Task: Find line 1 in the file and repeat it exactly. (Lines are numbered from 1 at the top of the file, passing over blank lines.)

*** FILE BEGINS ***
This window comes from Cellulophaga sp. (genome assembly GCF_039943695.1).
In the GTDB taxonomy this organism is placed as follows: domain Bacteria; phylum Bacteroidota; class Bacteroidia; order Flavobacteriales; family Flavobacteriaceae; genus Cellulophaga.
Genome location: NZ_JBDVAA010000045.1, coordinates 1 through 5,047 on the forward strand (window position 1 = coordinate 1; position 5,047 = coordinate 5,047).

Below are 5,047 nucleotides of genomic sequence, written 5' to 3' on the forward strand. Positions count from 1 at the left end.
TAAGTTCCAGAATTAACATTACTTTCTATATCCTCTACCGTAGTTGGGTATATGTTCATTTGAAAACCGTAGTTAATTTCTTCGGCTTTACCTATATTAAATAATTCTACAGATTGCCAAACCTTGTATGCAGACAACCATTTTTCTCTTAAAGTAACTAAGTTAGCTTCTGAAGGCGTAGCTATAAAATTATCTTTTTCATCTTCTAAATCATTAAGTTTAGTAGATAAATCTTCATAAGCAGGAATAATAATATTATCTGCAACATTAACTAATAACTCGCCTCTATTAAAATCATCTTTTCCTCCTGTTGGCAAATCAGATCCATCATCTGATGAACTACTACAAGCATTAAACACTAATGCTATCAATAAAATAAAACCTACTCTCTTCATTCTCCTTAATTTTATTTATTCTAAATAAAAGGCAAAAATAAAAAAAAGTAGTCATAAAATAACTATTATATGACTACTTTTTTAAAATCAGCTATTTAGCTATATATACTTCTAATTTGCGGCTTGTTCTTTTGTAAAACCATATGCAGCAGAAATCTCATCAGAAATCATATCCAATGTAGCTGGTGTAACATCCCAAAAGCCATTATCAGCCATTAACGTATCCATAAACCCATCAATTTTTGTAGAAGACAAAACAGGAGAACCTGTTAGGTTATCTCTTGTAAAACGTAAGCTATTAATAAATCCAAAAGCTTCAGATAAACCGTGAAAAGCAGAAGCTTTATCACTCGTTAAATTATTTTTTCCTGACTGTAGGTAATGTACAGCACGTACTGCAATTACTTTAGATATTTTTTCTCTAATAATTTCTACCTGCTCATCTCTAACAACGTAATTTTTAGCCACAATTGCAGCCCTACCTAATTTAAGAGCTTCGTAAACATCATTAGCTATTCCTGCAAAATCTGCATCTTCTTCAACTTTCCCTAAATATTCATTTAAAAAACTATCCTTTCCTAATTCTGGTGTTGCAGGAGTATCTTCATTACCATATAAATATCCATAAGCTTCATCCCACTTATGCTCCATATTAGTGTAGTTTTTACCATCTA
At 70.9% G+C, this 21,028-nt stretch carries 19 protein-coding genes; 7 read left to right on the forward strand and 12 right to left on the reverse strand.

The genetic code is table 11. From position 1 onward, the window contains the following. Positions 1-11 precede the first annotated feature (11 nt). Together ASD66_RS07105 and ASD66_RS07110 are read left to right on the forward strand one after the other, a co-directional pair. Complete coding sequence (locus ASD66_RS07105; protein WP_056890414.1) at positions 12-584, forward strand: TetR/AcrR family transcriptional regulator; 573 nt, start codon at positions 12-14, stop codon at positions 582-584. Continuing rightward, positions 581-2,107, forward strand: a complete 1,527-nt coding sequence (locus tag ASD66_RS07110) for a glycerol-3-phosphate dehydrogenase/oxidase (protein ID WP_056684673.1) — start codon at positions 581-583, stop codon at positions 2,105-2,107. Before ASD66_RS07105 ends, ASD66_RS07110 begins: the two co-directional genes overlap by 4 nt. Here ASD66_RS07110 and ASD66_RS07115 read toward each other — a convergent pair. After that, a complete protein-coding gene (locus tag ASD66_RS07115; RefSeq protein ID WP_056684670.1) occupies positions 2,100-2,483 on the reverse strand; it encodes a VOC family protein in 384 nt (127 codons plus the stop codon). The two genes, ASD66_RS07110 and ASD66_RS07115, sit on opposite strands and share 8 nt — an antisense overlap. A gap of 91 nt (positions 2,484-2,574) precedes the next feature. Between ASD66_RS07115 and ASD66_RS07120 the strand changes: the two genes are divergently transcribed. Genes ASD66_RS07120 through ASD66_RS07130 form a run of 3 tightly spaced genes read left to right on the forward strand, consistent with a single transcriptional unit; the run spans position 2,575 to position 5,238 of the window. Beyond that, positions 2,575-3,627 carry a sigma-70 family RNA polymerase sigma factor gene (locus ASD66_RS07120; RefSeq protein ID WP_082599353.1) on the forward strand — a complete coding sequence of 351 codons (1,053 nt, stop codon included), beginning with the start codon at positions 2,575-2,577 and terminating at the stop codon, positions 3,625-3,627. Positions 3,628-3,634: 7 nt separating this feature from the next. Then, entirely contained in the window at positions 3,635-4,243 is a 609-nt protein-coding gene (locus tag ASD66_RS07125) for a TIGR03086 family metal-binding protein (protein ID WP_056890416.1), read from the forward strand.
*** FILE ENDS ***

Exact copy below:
This window comes from Cellulophaga sp. (genome assembly GCF_039943695.1).